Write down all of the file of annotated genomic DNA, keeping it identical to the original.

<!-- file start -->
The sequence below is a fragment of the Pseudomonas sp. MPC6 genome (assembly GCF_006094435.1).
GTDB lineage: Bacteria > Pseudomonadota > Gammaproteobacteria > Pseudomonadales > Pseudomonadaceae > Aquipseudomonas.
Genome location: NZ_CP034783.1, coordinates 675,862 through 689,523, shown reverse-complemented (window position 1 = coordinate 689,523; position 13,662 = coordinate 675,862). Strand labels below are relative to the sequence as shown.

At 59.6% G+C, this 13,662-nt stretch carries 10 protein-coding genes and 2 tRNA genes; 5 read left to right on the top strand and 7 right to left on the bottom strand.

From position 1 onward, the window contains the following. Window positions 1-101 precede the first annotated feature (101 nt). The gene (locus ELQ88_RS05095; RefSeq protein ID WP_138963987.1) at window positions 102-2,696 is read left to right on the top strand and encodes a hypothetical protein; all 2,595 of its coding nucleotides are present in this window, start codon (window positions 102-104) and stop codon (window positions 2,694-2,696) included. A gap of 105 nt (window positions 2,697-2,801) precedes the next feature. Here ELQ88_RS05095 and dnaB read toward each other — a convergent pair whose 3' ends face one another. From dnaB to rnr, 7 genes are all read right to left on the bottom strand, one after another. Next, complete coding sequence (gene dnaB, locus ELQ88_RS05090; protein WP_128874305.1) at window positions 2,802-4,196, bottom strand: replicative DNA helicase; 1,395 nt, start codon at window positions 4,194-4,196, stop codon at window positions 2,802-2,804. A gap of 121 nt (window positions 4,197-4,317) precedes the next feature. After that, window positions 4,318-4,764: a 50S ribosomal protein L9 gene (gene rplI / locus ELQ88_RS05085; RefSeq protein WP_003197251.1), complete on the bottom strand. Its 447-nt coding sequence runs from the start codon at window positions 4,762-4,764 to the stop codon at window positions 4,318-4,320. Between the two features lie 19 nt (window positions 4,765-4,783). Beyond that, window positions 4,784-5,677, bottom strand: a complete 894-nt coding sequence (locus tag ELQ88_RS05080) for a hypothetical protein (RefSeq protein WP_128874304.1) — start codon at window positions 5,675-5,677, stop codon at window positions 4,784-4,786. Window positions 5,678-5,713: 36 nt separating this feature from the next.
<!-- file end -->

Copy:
The sequence below is a fragment of the Pseudomonas sp. MPC6 genome (assembly GCF_006094435.1).
GTDB lineage: Bacteria > Pseudomonadota > Gammaproteobacteria > Pseudomonadales > Pseudomonadaceae > Aquipseudomonas.
Genome location: NZ_CP034783.1, coordinates 675,862 through 689,523, shown reverse-complemented (window position 1 = coordinate 689,523; position 13,662 = coordinate 675,862). Strand labels below are relative to the sequence as shown.

At 59.6% G+C, this 13,662-nt stretch carries 10 protein-coding genes and 2 tRNA genes; 5 read left to right on the top strand and 7 right to left on the bottom strand.

From position 1 onward, the window contains the following. Window positions 1-101 precede the first annotated feature (101 nt). The gene (locus ELQ88_RS05095; RefSeq protein ID WP_138963987.1) at window positions 102-2,696 is read left to right on the top strand and encodes a hypothetical protein; all 2,595 of its coding nucleotides are present in this window, start codon (window positions 102-104) and stop codon (window positions 2,694-2,696) included. A gap of 105 nt (window positions 2,697-2,801) precedes the next feature. Here ELQ88_RS05095 and dnaB read toward each other — a convergent pair whose 3' ends face one another. From dnaB to rnr, 7 genes are all read right to left on the bottom strand, one after another. Next, complete coding sequence (gene dnaB, locus ELQ88_RS05090; protein WP_128874305.1) at window positions 2,802-4,196, bottom strand: replicative DNA helicase; 1,395 nt, start codon at window positions 4,194-4,196, stop codon at window positions 2,802-2,804. A gap of 121 nt (window positions 4,197-4,317) precedes the next feature. After that, window positions 4,318-4,764: a 50S ribosomal protein L9 gene (gene rplI / locus ELQ88_RS05085; RefSeq protein WP_003197251.1), complete on the bottom strand. Its 447-nt coding sequence runs from the start codon at window positions 4,762-4,764 to the stop codon at window positions 4,318-4,320. Between the two features lie 19 nt (window positions 4,765-4,783). Beyond that, window positions 4,784-5,677, bottom strand: a complete 894-nt coding sequence (locus tag ELQ88_RS05080) for a hypothetical protein (RefSeq protein WP_128874304.1) — start codon at window positions 5,675-5,677, stop codon at window positions 4,784-4,786. Window positions 5,678-5,713: 36 nt separating this feature from the next.